Home groan is familiar

THE Eastern Region got another bombshell from the Office of the Deputy Prime Minister (ODPM) last week. It was told the latest estimate of how many houses required for this region had increased by 100,000. The Government s original figure was around 478,0

THE Eastern Region got another bombshell from the Office of the Deputy Prime Minister (ODPM) last week. It was told the latest estimate of how many houses required for this region had increased by 100,000.

The Government's original figure was around 478,000 extra houses. With some difficulty, and with some of the region's local authorities not wanting to accept a figure that high, we came up with plans to accommodate that number. But there was a proviso that such growth would need a massive injection of funding for roads, water, utilities, schools, and hospitals.

The Government promptly asked us to consider taking an additional 18,000 on top of the 478,000. We refused.

Then we presented the Government with the bill for the infrastructure support required. No gold plating - just the very barest minimum - and it came to something like £1.6 billion.


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The Government awarded us roughly 20 per cent of that amount and the Voluntary Regional Assembly promptly suspended its support for the plan until the Government showed more commitment to infrastructure funding. That was where things stood last week, with the examination in public of the plan still in progress.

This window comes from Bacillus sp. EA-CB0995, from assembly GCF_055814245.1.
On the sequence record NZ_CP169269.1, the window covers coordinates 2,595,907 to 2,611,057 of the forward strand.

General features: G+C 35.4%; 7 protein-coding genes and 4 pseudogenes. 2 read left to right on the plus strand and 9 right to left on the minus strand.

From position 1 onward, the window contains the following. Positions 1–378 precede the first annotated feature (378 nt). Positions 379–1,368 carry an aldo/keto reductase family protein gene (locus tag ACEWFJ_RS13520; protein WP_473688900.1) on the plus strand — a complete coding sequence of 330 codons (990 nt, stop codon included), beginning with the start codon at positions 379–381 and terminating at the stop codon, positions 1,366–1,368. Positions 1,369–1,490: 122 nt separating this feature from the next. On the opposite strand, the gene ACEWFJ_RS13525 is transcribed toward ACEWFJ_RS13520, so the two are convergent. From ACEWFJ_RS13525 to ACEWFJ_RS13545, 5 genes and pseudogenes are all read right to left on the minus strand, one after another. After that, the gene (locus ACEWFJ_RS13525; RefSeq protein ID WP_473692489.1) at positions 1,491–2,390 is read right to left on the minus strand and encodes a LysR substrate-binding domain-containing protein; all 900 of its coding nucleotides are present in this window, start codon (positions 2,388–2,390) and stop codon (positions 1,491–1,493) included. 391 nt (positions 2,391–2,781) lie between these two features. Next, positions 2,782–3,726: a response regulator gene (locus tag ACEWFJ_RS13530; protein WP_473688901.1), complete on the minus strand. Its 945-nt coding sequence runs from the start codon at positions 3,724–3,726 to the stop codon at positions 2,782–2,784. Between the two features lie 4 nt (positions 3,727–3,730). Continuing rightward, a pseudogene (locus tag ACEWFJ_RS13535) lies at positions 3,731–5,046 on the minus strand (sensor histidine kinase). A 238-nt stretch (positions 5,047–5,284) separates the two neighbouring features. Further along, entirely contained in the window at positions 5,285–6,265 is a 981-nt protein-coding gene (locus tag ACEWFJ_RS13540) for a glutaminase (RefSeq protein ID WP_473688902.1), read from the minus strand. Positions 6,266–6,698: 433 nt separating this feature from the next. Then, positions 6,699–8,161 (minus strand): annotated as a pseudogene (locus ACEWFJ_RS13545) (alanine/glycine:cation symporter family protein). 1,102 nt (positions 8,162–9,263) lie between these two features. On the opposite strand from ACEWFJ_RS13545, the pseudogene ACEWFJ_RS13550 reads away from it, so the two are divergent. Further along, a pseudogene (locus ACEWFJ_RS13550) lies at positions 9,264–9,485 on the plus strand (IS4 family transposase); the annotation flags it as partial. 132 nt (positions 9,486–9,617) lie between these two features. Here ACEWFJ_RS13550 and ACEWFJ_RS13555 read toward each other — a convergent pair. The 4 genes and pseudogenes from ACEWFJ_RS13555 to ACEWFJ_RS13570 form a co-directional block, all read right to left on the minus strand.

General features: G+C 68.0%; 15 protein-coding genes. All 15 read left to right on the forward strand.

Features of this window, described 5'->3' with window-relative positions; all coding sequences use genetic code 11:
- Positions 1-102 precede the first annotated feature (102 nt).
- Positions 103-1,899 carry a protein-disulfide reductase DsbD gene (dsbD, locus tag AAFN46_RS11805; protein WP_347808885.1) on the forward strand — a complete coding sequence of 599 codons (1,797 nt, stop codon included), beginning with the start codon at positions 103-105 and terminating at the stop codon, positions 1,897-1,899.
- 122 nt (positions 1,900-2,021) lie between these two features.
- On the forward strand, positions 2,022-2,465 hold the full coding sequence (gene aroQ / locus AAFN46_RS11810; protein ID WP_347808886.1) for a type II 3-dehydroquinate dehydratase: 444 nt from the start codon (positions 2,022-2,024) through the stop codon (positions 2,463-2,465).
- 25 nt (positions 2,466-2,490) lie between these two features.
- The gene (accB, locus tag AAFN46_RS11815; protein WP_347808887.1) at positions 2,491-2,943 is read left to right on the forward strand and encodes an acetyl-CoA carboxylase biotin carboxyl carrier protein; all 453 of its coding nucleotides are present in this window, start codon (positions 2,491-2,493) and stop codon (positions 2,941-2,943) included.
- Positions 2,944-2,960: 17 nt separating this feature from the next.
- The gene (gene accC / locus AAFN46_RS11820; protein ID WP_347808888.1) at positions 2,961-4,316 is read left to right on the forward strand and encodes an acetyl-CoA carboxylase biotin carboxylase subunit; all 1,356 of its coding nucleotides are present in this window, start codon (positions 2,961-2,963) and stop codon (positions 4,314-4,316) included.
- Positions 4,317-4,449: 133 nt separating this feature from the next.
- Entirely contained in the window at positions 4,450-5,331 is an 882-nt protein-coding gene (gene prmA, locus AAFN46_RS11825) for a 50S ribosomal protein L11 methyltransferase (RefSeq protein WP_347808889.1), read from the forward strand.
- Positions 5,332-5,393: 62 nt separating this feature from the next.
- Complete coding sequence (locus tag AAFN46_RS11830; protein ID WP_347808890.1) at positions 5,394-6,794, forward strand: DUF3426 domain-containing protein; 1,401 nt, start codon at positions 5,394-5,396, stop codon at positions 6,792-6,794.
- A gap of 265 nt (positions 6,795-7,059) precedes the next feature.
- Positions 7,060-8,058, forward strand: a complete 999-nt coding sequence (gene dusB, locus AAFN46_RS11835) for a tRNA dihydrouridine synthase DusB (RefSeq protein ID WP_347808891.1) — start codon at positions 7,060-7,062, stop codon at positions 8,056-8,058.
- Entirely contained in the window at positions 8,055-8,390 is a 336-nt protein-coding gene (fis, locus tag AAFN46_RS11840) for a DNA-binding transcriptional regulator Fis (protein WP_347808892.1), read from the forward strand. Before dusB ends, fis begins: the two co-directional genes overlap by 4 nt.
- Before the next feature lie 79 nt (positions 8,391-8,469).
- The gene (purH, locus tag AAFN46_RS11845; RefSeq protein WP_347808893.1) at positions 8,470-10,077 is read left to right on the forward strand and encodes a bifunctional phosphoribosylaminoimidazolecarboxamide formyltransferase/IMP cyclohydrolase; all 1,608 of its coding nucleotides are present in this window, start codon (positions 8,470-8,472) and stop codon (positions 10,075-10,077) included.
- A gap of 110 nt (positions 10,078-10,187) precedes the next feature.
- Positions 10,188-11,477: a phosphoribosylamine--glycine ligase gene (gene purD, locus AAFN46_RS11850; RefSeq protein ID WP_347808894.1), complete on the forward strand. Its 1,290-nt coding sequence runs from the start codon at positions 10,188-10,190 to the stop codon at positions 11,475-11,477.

Throwing another 100,000 at us represents what the Americans call a 'lack of situational awareness' as the various Government departments fail to communicate with each other. Let us call that The Cock-up Theory. Alternatively, it could represent absolute contempt for the views of local people.

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The latest numbers are not sustainable. Until now, we have been working on putting the houses where jobs existed or could be created. Now it appears that this idea is passé.

If you just want to put houses up without worrying about local jobs or infrastructure funding, you are building dormitory towns for London. I, for one, do not want Cambridgeshire to become something like that, and I will fight it hard and vociferously.

It all does very little for the credibility of the platitudes we keep hearing about devolving power downwards from Whitehall towards local decision making bodies. As the 'Bigger is Better' idea is being pushed hard for NHS bodies, the Police and possibly local government, remember how little our local voices were heeded over housing growth. We should all assume that they would be equally inaudible in those other areas.

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